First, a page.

The Covid-19 pandemic has taken away a lot of the things we cherish. Our lives are no longer the same and we are forced to accept this dystopian reality, for now at least. As we approach summer in the northern hemisphere, expatriates or immigrants living abroad no longer have the choice to travel home.
Desi families are not only big but also well-knit. Traveling home, to us, means spending the next month or two adjusting and learning to live with people we only share blood with, but the happiness that envelopes a reunion is unparalleled.
Here are some of the things we’ll be missing this summer:
1. The unpacking
Much like it may feel for some people at Christmas, our suitcases are half-filled with gifts for practically everyone we know. The over-weight luggage is worth the expectant look in our relatives’ eyes though.
2. The post-midnight game nights
These impromptu game nights are what we look forward to every vacation. From Ludo to Uno Cards, charades to Antakshari , family games are best when everyone’s there, and although no one’s following the rules or keeping track of the score, everyone is still competitive.
3. The mealtimes
Somehow that table for six can fit ten people.
Although everyone’s sleeping in for breakfast, lunch and dinner are always a big deal. Everyone is at the table and there’s food you’ve been missing for an entire year. Every mealtime is like a little celebration.
4. The movie nights
The biggest problem with movie nights is that you can’t find a movie that both a five and a thirty-year-old want to watch. Our family’s go-to movies were Marvel or DC releases. As long as you have buttered popcorn, everyone’s going to be happy anyway,
5. The over-planned picnic
You can never be too prepared for a picnic meant for 40 people. Did you bring extra diapers? Your grandmother’s medicine? Serving spoons? Badminton racquets?
The bus you booked doesn’t have a working air conditioner. The toddler is covered in mosquito bites. You lost your way and now you’re all an hour late. But once you get there, all your troubles are forgotten…except someone forgot to pack the plates.
6. The sleepovers
When you’re with your cousins, time just disappears. One conversation leads to another and you find yourself ranting about that fifth-grade nemesis at 3 a.m. You’re probably missing a pillow or a blanket but you sleep like a rock when you do.
7. The street food cravings
It’s acceptable to crave pani puri and chaat at 12 a.m. when you’re on vacation. Your oldest cousin will be glad to drive the lot of you to a chaat stall which is suspiciously open so late.
8. The shopping before the wedding
You’ve spent endless hours in traffic only to pick out one decent outfit. But you have three more outfits to buy.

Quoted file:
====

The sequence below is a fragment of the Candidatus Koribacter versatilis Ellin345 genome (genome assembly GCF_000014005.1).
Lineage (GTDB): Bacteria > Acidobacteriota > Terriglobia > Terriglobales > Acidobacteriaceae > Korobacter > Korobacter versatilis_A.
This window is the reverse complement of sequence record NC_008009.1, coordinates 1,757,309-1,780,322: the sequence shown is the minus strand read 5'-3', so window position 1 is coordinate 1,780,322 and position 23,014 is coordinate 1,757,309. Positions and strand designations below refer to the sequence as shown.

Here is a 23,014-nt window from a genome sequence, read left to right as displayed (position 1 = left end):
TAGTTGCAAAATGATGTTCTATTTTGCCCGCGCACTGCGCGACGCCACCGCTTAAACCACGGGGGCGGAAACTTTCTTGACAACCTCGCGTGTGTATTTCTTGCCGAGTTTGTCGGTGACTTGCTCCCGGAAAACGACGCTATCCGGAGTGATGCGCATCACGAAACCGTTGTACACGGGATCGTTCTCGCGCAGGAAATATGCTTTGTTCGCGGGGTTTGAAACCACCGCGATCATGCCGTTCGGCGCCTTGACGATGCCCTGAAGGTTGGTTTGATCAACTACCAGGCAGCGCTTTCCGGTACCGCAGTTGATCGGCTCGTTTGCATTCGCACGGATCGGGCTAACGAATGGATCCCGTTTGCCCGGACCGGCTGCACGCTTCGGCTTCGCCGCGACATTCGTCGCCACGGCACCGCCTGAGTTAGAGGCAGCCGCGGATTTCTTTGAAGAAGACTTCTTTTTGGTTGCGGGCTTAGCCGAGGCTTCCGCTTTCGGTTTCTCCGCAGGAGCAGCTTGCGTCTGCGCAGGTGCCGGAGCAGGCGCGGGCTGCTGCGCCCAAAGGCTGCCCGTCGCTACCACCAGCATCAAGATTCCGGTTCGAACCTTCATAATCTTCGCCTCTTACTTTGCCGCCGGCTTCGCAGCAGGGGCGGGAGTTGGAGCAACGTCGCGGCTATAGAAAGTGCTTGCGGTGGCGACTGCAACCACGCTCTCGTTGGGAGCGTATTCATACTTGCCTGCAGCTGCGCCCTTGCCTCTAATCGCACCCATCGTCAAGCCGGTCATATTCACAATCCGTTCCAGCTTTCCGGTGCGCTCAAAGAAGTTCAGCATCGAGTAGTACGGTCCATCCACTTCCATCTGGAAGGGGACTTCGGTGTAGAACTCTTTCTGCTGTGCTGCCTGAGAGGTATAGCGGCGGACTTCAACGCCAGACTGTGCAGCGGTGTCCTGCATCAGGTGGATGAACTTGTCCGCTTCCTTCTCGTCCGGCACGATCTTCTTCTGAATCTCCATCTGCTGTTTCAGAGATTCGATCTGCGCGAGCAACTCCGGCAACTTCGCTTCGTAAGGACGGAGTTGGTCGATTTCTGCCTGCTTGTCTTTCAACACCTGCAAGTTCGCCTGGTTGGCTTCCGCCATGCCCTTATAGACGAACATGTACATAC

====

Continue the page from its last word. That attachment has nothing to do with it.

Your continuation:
9. The wedding
If someone doesn’t get married that summer, you aren’t really Desi.
Your cousin insists on teaching you to dance, despite your clumsiness and lack of rhythm. It’s either really hot or pouring heavily on the day of the wedding and it’s not doing your makeup any favors.
10. The road trips and train rides
Desi families are not only big but also well-knit; this guarantees traveling long distances to meet them. The long train rides through ghats and mountains, the spectacular beauty of nature, the waterfalls and the fields, the smell of your country’s soil, and the crisp fresh air is priceless.
11. The reunion with your culture
Traveling home unites you with the people who represent your culture best. The connection with the food, entertainment, and routine is raw.
12. The old souls
As we get older, our grandparents do too. Every visit makes you vulnerable; this may be the last time you see them. So you hug them, you tell them you love them, and you cherish your time together.
13. The street animals
You often see way too many animals, in your house or otherwise. Watching cows, goats, ducks, stray dogs, and cats in your front yard is not uncommon.
14. The mosquito bites
If you’ve got out of your vacation without mosquito bites, consider yourself really lucky.
15. Homemade food
Home-cooked food with indigenous, fresh spices and organic, fresher-than-ever fruits and vegetables will taste better than anything you can eat elsewhere.
16. The many, many get-togethers
Having 200 relatives living in the same city means you keep getting invited to parties and get-togethers. Let’s not talk about the upset stomachs every time you come home though.
17. The grocery hoarding
You can’t find the kind of achaar (pickle), ghee, mithai (sweets), tea, masala, spices, and dry produce you get back home anywhere else. We always hoard a kilo or two of these before we return from our vacation.
Jokes aside, Southeast Asian countries are fighting the pandemic with all they have right now. Look out for your loved ones abroad and stay safe.